2020's remote work boom is a great example. Before the year of lockdowns, research by groups like Buffer found that remote work was extremely popular with those who practised it. Their 2019 State of Remote Work report found that 99% of respondents would like to continue working remotely to at least some extent for the rest of their careers. 

In Buffer's 2020 report, their results for this question were almost identical. On top of that, 97% said they would recommend remote work to others, which is a 2% increase on the previous year. This, combined with how successfully it's been implemented over the last several months, has led to many to believe that remote work is here to stay. 

In fact, our own research conducted in the legal sector shows that the majority of remote legal workers are either just as productive at home as they are in the office, if not more so. The successful uptake of remote work by employees across many different sectors shows just how important staff buy-in is for successfully implementing digital transformation in the workplace.

A lack of buy-in can quickly become a lack of engagement

If you're promoting innovation in the workplace, a lack of employee interest can cause a lot of issues down the line. Take our check-in, for instance. It's great for getting insight into how individual employees are doing, but a large part of our platform's benefit stems from using that data to understand the broad trends in your organisation. But if a lot of your employees aren't bothering to complete their check-ins, then your flow of data is going to have some huge gaps.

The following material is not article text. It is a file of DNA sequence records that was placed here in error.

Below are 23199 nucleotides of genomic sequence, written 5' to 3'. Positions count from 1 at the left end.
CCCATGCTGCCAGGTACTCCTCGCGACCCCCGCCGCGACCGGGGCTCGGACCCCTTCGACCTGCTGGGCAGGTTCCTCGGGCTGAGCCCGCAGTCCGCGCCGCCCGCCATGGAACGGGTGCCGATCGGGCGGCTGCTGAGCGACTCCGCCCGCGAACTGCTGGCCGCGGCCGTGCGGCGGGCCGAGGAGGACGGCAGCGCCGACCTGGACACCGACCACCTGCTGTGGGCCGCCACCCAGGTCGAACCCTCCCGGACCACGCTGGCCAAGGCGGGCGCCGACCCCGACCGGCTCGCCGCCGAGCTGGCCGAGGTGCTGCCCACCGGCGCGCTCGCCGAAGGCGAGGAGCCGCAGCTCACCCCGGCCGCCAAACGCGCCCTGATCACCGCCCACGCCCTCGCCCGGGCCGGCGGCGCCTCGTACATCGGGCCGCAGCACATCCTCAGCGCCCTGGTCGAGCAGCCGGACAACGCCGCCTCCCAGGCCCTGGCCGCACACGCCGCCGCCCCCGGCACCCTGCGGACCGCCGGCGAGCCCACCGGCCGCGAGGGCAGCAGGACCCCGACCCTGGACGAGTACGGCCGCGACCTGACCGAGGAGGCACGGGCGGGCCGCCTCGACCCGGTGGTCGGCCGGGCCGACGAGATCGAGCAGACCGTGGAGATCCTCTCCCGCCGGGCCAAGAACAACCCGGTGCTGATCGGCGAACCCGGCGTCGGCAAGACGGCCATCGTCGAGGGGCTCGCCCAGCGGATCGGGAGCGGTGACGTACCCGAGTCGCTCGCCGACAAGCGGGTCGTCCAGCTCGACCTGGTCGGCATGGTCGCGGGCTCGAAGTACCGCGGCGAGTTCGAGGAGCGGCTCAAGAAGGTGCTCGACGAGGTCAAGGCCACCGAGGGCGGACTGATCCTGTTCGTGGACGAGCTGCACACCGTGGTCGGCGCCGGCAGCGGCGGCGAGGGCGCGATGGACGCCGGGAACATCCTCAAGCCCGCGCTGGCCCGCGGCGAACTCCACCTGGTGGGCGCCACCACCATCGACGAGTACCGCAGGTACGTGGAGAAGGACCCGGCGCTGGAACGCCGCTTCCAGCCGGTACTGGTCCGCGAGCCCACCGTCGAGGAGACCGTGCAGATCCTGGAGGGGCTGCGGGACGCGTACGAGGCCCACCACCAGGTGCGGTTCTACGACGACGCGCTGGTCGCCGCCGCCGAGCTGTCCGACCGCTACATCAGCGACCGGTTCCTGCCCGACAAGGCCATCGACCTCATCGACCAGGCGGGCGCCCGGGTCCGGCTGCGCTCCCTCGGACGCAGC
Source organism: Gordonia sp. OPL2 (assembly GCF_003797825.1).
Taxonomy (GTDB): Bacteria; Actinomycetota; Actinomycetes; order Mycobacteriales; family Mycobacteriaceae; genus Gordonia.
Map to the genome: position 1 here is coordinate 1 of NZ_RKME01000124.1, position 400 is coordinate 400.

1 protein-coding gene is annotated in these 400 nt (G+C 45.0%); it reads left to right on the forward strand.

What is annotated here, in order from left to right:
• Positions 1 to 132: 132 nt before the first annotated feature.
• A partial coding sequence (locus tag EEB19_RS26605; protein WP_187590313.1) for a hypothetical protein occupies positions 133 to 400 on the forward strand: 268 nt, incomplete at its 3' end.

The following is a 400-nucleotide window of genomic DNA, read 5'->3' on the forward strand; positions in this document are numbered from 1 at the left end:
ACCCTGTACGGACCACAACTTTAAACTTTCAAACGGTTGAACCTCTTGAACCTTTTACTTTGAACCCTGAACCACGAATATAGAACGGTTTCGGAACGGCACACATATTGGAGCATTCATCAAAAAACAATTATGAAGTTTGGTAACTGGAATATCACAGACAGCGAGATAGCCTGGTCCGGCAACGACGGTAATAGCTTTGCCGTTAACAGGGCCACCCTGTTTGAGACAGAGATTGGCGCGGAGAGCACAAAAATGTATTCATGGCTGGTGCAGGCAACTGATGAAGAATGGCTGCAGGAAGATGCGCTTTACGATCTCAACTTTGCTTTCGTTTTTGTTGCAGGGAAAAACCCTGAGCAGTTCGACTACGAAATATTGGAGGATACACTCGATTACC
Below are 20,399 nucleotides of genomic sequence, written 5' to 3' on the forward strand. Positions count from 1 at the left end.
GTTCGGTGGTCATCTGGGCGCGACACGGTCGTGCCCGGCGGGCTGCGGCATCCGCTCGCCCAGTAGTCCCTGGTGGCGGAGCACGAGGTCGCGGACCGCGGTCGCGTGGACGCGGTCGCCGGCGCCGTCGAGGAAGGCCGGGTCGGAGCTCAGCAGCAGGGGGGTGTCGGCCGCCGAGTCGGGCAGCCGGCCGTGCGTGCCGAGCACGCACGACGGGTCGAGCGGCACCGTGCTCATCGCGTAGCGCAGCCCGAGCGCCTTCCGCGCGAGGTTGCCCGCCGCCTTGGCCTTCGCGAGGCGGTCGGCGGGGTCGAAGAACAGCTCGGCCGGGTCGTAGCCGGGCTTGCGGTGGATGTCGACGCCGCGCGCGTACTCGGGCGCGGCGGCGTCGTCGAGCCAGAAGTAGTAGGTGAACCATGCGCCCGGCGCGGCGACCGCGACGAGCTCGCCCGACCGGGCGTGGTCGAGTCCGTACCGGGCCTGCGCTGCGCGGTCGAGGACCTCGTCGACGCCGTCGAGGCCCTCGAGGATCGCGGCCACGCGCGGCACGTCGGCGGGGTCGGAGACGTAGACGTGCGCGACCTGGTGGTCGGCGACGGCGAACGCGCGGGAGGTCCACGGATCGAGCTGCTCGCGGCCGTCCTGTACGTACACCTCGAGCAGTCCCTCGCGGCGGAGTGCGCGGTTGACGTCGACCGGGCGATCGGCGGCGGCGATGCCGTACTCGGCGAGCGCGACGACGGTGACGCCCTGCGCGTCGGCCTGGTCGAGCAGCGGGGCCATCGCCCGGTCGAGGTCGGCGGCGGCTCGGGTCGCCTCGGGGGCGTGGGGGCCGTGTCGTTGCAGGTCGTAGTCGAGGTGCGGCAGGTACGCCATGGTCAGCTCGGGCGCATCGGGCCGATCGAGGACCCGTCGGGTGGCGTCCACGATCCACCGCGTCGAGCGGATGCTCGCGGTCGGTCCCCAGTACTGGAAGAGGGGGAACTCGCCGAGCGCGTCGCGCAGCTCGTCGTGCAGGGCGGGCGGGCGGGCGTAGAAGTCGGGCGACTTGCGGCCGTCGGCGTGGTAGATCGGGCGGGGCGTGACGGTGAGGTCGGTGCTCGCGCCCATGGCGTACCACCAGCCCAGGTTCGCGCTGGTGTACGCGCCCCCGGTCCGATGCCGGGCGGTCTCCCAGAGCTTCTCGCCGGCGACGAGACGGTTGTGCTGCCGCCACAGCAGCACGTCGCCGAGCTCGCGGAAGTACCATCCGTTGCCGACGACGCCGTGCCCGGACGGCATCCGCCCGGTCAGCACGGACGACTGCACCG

The problem is that, if a piece of technology is really useful, you'll want to embed it right into the company culture. As that happens, these new tools become more central and harder to avoid. So employees who haven't bought into these workplace innovations will inevitably struggle in their roles as new tools become more essential.

Say, for instance, you want to make Slack your team's new direct messaging tool, but some of your employees just aren't that interested. They're less likely to use any of the channels you set up, and as Slack becomes a more central part of your daily routine, they're more likely to miss out on important conversations or bits of information.

Proper innovation requires effective communication

If you want to succeed at promoting innovation in the workplace, then it's important to keep employees in the loop. Your workers are more likely to be put off by new technology if you just dump it on them, so try to ease them into it. Highlight the benefits of using new tools, provide straight-forward tutorials, and make sure whatever technology you implement is accessible to even your less tech-savvy staff.

But remember that effective communication goes both ways, and it's important to listen to feedback if you want digital innovations to work out. It's worth trialling new tools with a reliable team before you go rolling it out across the whole company. After all, what seems like an amazing idea to you might only be a massive inconvenience to everyone else.

To learn more about how Weekly10 supports employee engagement, or to find out about the latest innovations gripping the working world, head on over to our blog page today!

Weekly10 helps organisations around the globe innovate the ways in which they communicate, track & improve performance and uncover the hidden gems throughout their business. Sound good?